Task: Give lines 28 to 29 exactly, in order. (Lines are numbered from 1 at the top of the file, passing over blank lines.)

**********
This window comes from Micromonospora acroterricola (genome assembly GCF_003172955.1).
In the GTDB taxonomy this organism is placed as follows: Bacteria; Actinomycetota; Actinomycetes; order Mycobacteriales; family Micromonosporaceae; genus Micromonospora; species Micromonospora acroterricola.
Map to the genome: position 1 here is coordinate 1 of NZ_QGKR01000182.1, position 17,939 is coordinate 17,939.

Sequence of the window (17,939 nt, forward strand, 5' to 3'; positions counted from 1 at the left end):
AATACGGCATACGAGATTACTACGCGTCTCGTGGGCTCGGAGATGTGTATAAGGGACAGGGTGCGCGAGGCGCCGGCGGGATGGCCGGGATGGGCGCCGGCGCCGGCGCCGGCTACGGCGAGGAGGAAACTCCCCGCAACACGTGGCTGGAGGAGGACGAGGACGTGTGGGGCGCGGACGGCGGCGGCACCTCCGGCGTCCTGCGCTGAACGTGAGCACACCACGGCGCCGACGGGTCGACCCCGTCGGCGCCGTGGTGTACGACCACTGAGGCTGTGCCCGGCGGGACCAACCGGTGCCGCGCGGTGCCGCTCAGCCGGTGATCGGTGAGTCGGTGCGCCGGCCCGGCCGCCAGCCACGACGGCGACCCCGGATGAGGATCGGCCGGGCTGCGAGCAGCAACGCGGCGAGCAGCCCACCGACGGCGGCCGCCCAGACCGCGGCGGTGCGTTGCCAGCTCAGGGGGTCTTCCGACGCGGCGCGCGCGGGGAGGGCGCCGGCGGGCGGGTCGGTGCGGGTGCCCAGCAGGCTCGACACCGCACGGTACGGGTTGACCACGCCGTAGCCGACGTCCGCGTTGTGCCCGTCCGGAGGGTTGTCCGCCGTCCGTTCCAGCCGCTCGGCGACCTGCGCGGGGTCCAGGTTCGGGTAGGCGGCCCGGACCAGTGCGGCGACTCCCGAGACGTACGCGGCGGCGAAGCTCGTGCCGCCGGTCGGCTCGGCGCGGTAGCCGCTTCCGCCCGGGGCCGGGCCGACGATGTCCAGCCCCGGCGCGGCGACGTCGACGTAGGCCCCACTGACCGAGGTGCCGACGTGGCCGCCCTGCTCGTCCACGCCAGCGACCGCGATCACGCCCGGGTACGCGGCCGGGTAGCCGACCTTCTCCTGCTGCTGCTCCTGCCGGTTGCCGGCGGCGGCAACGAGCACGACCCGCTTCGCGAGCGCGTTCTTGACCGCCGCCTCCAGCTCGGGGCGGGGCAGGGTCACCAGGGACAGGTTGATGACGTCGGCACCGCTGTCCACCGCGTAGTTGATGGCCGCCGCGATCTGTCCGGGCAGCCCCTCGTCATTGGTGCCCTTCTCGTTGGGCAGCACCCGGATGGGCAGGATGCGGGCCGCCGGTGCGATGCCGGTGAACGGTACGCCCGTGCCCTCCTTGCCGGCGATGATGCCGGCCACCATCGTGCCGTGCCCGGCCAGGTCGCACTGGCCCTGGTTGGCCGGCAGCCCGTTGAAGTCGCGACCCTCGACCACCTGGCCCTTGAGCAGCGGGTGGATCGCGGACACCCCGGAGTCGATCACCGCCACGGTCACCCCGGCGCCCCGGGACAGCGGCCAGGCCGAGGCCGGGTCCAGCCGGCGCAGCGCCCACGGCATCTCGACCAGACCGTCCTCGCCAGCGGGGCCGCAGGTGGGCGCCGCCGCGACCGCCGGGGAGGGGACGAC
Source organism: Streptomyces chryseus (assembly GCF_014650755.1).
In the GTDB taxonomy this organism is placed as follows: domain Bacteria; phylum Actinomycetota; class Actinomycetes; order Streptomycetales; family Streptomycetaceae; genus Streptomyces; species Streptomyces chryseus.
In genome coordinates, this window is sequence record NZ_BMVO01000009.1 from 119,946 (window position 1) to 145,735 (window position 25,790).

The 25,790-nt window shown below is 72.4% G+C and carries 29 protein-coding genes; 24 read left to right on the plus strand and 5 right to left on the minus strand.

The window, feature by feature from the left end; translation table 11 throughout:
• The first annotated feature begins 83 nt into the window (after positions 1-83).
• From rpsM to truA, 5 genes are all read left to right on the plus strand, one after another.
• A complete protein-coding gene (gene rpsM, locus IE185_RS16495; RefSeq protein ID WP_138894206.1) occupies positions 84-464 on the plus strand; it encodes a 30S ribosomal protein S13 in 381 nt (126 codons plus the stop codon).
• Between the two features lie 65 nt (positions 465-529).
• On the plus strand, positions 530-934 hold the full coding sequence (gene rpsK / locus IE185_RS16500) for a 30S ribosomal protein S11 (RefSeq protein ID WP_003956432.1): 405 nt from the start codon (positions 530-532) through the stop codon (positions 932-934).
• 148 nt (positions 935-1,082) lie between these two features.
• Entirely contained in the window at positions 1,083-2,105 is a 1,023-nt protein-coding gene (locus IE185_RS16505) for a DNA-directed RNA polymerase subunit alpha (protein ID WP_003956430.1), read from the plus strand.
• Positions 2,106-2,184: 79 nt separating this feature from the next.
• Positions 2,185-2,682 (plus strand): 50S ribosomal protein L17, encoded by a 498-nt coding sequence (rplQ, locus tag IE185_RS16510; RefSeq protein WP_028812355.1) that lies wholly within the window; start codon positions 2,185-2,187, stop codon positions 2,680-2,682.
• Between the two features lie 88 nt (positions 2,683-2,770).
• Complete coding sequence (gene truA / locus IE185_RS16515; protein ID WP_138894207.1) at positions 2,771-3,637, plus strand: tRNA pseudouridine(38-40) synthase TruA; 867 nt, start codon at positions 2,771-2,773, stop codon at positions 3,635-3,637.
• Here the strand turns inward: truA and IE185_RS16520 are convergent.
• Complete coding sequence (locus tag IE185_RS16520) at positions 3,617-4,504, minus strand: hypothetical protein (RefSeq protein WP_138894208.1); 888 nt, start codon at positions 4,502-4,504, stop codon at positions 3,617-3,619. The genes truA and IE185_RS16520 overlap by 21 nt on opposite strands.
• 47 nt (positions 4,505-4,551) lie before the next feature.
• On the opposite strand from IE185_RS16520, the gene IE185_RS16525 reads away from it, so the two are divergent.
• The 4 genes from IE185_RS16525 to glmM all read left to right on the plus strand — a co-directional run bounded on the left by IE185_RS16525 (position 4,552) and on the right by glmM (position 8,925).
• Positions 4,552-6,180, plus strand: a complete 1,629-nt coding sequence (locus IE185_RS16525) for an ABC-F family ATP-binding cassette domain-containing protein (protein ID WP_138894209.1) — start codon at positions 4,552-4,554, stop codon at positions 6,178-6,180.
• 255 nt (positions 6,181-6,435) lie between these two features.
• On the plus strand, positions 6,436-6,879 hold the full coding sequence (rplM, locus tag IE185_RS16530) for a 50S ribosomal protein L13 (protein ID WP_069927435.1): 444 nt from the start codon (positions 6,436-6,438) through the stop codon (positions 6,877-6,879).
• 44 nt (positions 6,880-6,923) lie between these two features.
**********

• 255 nt (positions 6,181-6,435) lie between these two features.
• On the plus strand, positions 6,436-6,879 hold the full coding sequence (rplM, locus tag IE185_RS16530) for a 50S ribosomal protein L13 (protein ID WP_069927435.1): 444 nt from the start codon (positions 6,436-6,438) through the stop codon (positions 6,877-6,879).